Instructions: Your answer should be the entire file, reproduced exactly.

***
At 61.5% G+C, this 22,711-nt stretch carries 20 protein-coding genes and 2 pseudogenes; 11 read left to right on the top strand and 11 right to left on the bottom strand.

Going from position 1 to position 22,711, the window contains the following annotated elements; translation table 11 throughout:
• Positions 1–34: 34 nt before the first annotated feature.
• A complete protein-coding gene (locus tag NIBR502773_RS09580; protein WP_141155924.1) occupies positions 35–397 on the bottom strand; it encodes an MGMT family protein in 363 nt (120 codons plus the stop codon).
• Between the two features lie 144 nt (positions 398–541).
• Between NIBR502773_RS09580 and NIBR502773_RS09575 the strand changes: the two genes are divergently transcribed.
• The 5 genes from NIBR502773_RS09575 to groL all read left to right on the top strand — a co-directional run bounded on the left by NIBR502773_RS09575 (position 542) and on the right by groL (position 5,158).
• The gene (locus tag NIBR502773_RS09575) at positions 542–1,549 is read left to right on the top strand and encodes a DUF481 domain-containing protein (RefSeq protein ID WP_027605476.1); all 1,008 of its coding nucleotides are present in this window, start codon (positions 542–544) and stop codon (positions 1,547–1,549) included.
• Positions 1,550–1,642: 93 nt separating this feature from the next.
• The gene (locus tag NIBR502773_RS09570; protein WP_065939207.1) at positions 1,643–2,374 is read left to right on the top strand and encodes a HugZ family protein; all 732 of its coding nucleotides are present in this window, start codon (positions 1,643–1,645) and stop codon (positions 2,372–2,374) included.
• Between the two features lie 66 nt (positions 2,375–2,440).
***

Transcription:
At 61.5% G+C, this 22,711-nt stretch carries 20 protein-coding genes and 2 pseudogenes; 11 read left to right on the top strand and 11 right to left on the bottom strand.

Going from position 1 to position 22,711, the window contains the following annotated elements; translation table 11 throughout:
• Positions 1–34: 34 nt before the first annotated feature.
• A complete protein-coding gene (locus tag NIBR502773_RS09580; protein WP_141155924.1) occupies positions 35–397 on the bottom strand; it encodes an MGMT family protein in 363 nt (120 codons plus the stop codon).
• Between the two features lie 144 nt (positions 398–541).
• Between NIBR502773_RS09580 and NIBR502773_RS09575 the strand changes: the two genes are divergently transcribed.
• The 5 genes from NIBR502773_RS09575 to groL all read left to right on the top strand — a co-directional run bounded on the left by NIBR502773_RS09575 (position 542) and on the right by groL (position 5,158).
• The gene (locus tag NIBR502773_RS09575) at positions 542–1,549 is read left to right on the top strand and encodes a DUF481 domain-containing protein (RefSeq protein ID WP_027605476.1); all 1,008 of its coding nucleotides are present in this window, start codon (positions 542–544) and stop codon (positions 1,547–1,549) included.
• Positions 1,550–1,642: 93 nt separating this feature from the next.
• The gene (locus tag NIBR502773_RS09570; protein WP_065939207.1) at positions 1,643–2,374 is read left to right on the top strand and encodes a HugZ family protein; all 732 of its coding nucleotides are present in this window, start codon (positions 1,643–1,645) and stop codon (positions 2,372–2,374) included.
• Between the two features lie 66 nt (positions 2,375–2,440).